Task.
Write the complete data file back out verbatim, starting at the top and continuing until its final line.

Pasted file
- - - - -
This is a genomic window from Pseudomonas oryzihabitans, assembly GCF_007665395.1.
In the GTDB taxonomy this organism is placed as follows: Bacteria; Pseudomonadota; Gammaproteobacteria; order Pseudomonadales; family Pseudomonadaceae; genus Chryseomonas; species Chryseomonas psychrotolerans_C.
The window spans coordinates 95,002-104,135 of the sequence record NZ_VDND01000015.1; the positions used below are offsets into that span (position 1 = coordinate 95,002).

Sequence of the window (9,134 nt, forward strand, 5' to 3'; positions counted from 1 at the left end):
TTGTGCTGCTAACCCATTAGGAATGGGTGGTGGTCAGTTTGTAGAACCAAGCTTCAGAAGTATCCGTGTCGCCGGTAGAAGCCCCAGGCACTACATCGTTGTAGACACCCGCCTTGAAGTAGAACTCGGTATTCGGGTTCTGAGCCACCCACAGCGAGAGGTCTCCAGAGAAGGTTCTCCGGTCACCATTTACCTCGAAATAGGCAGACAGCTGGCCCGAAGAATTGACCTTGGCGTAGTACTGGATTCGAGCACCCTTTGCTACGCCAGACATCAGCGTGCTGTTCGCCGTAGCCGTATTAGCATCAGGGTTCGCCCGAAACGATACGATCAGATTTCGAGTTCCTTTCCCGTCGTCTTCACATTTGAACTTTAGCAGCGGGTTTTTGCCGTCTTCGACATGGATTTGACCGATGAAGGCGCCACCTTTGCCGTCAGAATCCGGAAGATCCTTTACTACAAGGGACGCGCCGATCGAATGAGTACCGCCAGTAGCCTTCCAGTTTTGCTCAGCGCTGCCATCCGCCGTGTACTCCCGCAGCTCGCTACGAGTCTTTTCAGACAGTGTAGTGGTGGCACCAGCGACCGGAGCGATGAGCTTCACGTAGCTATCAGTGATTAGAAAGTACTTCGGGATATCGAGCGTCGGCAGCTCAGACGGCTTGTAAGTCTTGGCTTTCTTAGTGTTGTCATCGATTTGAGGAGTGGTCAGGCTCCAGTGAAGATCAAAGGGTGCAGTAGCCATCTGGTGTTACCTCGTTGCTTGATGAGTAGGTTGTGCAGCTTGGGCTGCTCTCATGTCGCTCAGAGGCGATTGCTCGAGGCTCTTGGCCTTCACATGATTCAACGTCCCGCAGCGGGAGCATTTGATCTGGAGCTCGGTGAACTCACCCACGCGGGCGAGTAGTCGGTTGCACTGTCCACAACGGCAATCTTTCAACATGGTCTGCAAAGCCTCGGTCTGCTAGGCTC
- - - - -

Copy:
This is a genomic window from Pseudomonas oryzihabitans, assembly GCF_007665395.1.
In the GTDB taxonomy this organism is placed as follows: Bacteria; Pseudomonadota; Gammaproteobacteria; order Pseudomonadales; family Pseudomonadaceae; genus Chryseomonas; species Chryseomonas psychrotolerans_C.
The window spans coordinates 95,002-104,135 of the sequence record NZ_VDND01000015.1; the positions used below are offsets into that span (position 1 = coordinate 95,002).

Sequence of the window (9,134 nt, forward strand, 5' to 3'; positions counted from 1 at the left end):
TTGTGCTGCTAACCCATTAGGAATGGGTGGTGGTCAGTTTGTAGAACCAAGCTTCAGAAGTATCCGTGTCGCCGGTAGAAGCCCCAGGCACTACATCGTTGTAGACACCCGCCTTGAAGTAGAACTCGGTATTCGGGTTCTGAGCCACCCACAGCGAGAGGTCTCCAGAGAAGGTTCTCCGGTCACCATTTACCTCGAAATAGGCAGACAGCTGGCCCGAAGAATTGACCTTGGCGTAGTACTGGATTCGAGCACCCTTTGCTACGCCAGACATCAGCGTGCTGTTCGCCGTAGCCGTATTAGCATCAGGGTTCGCCCGAAACGATACGATCAGATTTCGAGTTCCTTTCCCGTCGTCTTCACATTTGAACTTTAGCAGCGGGTTTTTGCCGTCTTCGACATGGATTTGACCGATGAAGGCGCCACCTTTGCCGTCAGAATCCGGAAGATCCTTTACTACAAGGGACGCGCCGATCGAATGAGTACCGCCAGTAGCCTTCCAGTTTTGCTCAGCGCTGCCATCCGCCGTGTACTCCCGCAGCTCGCTACGAGTCTTTTCAGACAGTGTAGTGGTGGCACCAGCGACCGGAGCGATGAGCTTCACGTAGCTATCAGTGATTAGAAAGTACTTCGGGATATCGAGCGTCGGCAGCTCAGACGGCTTGTAAGTCTTGGCTTTCTTAGTGTTGTCATCGATTTGAGGAGTGGTCAGGCTCCAGTGAAGATCAAAGGGTGCAGTAGCCATCTGGTGTTACCTCGTTGCTTGATGAGTAGGTTGTGCAGCTTGGGCTGCTCTCATGTCGCTCAGAGGCGATTGCTCGAGGCTCTTGGCCTTCACATGATTCAACGTCCCGCAGCGGGAGCATTTGATCTGGAGCTCGGTGAACTCACCCACGCGGGCGAGTAGTCGGTTGCACTGTCCACAACGGCAATCTTTCAACATGGTCTGCAAAGCCTCGGTCTGCTAGGCTC